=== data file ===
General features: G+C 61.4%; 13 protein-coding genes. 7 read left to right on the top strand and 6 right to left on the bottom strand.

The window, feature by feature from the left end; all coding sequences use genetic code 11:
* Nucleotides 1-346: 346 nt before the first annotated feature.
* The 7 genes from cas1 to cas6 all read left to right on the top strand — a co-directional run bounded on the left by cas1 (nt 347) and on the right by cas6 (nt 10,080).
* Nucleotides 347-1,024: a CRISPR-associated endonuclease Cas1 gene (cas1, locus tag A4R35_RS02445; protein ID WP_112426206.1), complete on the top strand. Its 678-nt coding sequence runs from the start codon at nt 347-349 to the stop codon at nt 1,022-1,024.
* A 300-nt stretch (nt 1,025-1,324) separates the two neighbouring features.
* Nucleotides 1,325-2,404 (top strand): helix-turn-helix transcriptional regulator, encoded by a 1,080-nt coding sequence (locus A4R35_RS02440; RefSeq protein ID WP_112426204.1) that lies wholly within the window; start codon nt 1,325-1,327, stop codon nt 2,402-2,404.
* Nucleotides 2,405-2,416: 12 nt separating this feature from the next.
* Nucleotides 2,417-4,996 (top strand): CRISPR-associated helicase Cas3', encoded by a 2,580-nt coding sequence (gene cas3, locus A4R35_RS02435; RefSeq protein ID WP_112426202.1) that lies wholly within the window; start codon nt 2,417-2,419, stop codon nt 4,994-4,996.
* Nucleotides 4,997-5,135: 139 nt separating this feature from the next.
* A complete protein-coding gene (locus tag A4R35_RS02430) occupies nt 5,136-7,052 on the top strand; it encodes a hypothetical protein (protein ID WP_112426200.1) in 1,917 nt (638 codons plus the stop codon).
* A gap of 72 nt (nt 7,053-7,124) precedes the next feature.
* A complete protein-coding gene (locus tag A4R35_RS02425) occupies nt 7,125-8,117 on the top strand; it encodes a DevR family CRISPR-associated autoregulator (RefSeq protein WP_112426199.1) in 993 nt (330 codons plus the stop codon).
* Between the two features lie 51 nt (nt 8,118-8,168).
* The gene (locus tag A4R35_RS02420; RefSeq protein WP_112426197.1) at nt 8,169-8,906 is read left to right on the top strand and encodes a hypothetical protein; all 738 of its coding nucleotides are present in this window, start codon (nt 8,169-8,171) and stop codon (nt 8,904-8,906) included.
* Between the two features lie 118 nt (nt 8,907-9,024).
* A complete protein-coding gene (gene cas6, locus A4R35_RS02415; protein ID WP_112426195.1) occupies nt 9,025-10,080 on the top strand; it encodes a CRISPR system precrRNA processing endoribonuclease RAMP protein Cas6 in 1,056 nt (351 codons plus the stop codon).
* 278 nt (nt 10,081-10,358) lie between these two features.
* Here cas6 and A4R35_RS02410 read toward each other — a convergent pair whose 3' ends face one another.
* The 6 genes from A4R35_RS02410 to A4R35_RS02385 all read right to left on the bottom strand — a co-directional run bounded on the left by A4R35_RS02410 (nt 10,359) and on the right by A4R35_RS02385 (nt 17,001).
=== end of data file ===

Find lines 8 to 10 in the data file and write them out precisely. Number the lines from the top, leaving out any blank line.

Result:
* Nucleotides 2,405-2,416: 12 nt separating this feature from the next.
* Nucleotides 2,417-4,996 (top strand): CRISPR-associated helicase Cas3', encoded by a 2,580-nt coding sequence (gene cas3, locus A4R35_RS02435; RefSeq protein ID WP_112426202.1) that lies wholly within the window; start codon nt 2,417-2,419, stop codon nt 4,994-4,996.
* Nucleotides 4,997-5,135: 139 nt separating this feature from the next.